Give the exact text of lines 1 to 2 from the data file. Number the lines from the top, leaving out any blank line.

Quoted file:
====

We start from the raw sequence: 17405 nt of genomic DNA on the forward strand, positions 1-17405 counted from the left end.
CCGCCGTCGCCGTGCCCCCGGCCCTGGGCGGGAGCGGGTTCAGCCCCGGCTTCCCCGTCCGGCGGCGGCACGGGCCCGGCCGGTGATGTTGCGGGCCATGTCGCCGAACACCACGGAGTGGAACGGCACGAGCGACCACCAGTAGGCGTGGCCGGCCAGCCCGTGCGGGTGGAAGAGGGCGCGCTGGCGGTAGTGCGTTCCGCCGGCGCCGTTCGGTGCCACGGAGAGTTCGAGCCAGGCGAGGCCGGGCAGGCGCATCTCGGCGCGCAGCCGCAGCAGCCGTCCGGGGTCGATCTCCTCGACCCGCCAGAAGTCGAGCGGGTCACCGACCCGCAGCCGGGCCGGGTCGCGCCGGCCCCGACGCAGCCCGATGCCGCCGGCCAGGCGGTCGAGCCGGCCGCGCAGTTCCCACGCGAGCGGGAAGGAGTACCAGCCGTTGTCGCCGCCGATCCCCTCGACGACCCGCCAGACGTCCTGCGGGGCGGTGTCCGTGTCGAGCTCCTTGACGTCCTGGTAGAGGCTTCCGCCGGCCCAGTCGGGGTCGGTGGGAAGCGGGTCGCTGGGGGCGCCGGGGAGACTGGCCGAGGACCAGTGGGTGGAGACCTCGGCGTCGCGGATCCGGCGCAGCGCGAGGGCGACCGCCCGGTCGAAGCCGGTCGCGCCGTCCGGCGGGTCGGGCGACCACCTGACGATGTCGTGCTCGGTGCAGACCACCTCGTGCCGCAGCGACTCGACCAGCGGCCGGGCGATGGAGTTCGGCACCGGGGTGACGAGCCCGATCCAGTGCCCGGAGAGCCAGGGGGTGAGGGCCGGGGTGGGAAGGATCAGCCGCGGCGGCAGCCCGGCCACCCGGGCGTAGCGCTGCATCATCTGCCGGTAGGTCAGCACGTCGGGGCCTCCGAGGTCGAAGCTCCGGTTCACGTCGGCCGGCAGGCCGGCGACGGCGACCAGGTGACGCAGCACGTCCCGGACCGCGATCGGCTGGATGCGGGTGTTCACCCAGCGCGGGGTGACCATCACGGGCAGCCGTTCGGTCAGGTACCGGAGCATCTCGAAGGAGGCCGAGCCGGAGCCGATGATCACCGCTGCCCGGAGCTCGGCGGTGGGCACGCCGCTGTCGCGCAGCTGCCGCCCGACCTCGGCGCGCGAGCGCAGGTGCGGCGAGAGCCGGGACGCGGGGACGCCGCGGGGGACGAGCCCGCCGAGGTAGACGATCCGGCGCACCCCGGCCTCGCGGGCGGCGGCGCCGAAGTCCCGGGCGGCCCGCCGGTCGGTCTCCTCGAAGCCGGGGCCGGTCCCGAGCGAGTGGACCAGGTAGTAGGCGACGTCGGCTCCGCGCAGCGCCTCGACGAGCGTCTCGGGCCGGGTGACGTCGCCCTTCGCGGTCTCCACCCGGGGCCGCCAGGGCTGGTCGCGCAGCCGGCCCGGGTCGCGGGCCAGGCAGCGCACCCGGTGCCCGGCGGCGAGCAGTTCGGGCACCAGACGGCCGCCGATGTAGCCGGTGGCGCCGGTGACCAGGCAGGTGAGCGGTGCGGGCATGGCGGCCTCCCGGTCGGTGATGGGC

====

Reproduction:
We start from the raw sequence: 17405 nt of genomic DNA on the forward strand, positions 1-17405 counted from the left end.
CCGCCGTCGCCGTGCCCCCGGCCCTGGGCGGGAGCGGGTTCAGCCCCGGCTTCCCCGTCCGGCGGCGGCACGGGCCCGGCCGGTGATGTTGCGGGCCATGTCGCCGAACACCACGGAGTGGAACGGCACGAGCGACCACCAGTAGGCGTGGCCGGCCAGCCCGTGCGGGTGGAAGAGGGCGCGCTGGCGGTAGTGCGTTCCGCCGGCGCCGTTCGGTGCCACGGAGAGTTCGAGCCAGGCGAGGCCGGGCAGGCGCATCTCGGCGCGCAGCCGCAGCAGCCGTCCGGGGTCGATCTCCTCGACCCGCCAGAAGTCGAGCGGGTCACCGACCCGCAGCCGGGCCGGGTCGCGCCGGCCCCGACGCAGCCCGATGCCGCCGGCCAGGCGGTCGAGCCGGCCGCGCAGTTCCCACGCGAGCGGGAAGGAGTACCAGCCGTTGTCGCCGCCGATCCCCTCGACGACCCGCCAGACGTCCTGCGGGGCGGTGTCCGTGTCGAGCTCCTTGACGTCCTGGTAGAGGCTTCCGCCGGCCCAGTCGGGGTCGGTGGGAAGCGGGTCGCTGGGGGCGCCGGGGAGACTGGCCGAGGACCAGTGGGTGGAGACCTCGGCGTCGCGGATCCGGCGCAGCGCGAGGGCGACCGCCCGGTCGAAGCCGGTCGCGCCGTCCGGCGGGTCGGGCGACCACCTGACGATGTCGTGCTCGGTGCAGACCACCTCGTGCCGCAGCGACTCGACCAGCGGCCGGGCGATGGAGTTCGGCACCGGGGTGACGAGCCCGATCCAGTGCCCGGAGAGCCAGGGGGTGAGGGCCGGGGTGGGAAGGATCAGCCGCGGCGGCAGCCCGGCCACCCGGGCGTAGCGCTGCATCATCTGCCGGTAGGTCAGCACGTCGGGGCCTCCGAGGTCGAAGCTCCGGTTCACGTCGGCCGGCAGGCCGGCGACGGCGACCAGGTGACGCAGCACGTCCCGGACCGCGATCGGCTGGATGCGGGTGTTCACCCAGCGCGGGGTGACCATCACGGGCAGCCGTTCGGTCAGGTACCGGAGCATCTCGAAGGAGGCCGAGCCGGAGCCGATGATCACCGCTGCCCGGAGCTCGGCGGTGGGCACGCCGCTGTCGCGCAGCTGCCGCCCGACCTCGGCGCGCGAGCGCAGGTGCGGCGAGAGCCGGGACGCGGGGACGCCGCGGGGGACGAGCCCGCCGAGGTAGACGATCCGGCGCACCCCGGCCTCGCGGGCGGCGGCGCCGAAGTCCCGGGCGGCCCGCCGGTCGGTCTCCTCGAAGCCGGGGCCGGTCCCGAGCGAGTGGACCAGGTAGTAGGCGACGTCGGCTCCGCGCAGCGCCTCGACGAGCGTCTCGGGCCGGGTGACGTCGCCCTTCGCGGTCTCCACCCGGGGCCGCCAGGGCTGGTCGCGCAGCCGGCCCGGGTCGCGGGCCAGGCAGCGCACCCGGTGCCCGGCGGCGAGCAGTTCGGGCACCAGACGGCCGCCGATGTAGCCGGTGGCGCCGGTGACCAGGCAGGTGAGCGGTGCGGGCATGGCGGCCTCCCGGTCGGTGATGGGC